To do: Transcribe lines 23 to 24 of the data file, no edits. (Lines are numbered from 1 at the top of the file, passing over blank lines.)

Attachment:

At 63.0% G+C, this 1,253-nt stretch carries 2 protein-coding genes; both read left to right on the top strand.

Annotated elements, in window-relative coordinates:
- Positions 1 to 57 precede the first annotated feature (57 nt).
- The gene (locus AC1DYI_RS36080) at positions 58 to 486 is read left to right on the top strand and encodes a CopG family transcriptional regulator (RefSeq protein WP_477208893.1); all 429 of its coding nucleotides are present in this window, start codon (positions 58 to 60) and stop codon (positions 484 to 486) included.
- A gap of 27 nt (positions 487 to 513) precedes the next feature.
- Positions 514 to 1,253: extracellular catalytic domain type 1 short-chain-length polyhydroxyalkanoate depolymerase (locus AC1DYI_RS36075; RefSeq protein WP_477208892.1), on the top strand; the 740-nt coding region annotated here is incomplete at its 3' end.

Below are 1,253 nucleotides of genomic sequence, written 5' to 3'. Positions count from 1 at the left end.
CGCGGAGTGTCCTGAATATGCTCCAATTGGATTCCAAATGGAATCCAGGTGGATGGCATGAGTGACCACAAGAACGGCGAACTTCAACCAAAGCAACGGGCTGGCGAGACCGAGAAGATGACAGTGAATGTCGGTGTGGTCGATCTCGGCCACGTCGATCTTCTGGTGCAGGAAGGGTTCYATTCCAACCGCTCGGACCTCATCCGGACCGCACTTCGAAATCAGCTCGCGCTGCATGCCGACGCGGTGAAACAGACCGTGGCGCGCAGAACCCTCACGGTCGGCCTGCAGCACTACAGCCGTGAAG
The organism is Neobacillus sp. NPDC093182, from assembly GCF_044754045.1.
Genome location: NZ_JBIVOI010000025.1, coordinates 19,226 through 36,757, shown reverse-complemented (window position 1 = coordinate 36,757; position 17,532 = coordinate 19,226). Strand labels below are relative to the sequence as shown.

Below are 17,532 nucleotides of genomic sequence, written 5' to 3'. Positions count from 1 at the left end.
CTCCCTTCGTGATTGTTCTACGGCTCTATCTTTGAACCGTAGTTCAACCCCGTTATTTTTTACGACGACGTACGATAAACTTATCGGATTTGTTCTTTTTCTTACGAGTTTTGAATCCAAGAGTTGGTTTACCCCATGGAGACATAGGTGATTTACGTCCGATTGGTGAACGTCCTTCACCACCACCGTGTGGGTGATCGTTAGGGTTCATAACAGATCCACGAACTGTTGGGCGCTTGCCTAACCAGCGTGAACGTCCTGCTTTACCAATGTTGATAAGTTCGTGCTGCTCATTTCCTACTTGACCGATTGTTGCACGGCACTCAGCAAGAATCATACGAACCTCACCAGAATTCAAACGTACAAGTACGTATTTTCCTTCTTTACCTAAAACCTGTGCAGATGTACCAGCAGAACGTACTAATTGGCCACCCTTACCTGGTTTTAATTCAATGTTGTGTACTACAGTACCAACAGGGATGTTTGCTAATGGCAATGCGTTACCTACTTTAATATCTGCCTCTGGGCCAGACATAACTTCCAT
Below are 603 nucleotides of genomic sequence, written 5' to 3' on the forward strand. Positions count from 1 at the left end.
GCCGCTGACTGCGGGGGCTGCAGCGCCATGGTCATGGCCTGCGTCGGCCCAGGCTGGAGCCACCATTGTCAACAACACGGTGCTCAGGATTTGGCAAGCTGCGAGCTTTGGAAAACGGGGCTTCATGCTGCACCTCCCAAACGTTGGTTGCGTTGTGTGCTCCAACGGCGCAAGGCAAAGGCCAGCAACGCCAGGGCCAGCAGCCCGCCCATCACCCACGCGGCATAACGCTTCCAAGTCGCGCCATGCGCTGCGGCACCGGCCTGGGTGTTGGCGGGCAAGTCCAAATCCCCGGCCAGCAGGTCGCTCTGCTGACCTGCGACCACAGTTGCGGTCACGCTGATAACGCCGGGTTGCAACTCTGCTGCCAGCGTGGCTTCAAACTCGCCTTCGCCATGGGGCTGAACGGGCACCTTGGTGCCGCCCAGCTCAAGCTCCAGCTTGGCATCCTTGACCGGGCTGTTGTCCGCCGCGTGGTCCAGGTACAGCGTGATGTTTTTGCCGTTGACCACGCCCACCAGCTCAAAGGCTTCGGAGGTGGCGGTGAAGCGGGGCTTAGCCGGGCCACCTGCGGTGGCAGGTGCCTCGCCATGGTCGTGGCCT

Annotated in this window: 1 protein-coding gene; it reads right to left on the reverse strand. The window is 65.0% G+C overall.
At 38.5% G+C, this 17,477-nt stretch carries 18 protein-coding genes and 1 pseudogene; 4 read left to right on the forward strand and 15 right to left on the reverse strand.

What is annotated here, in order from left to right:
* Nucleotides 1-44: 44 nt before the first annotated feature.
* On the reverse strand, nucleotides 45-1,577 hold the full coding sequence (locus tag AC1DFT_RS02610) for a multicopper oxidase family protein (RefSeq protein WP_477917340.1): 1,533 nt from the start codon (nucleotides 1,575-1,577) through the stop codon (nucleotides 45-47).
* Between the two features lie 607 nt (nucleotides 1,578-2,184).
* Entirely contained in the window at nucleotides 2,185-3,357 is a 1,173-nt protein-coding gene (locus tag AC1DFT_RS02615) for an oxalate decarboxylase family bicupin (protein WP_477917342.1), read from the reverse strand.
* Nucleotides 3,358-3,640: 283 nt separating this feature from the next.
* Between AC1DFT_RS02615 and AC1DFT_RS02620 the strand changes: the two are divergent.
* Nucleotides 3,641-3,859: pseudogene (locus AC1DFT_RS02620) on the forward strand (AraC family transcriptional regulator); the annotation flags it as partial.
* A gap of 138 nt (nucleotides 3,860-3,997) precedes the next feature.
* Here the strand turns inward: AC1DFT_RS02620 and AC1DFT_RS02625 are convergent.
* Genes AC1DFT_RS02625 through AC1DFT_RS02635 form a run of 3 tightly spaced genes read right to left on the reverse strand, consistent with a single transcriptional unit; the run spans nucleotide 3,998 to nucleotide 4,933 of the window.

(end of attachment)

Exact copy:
* Between AC1DFT_RS02615 and AC1DFT_RS02620 the strand changes: the two are divergent.
* Nucleotides 3,641-3,859: pseudogene (locus AC1DFT_RS02620) on the forward strand (AraC family transcriptional regulator); the annotation flags it as partial.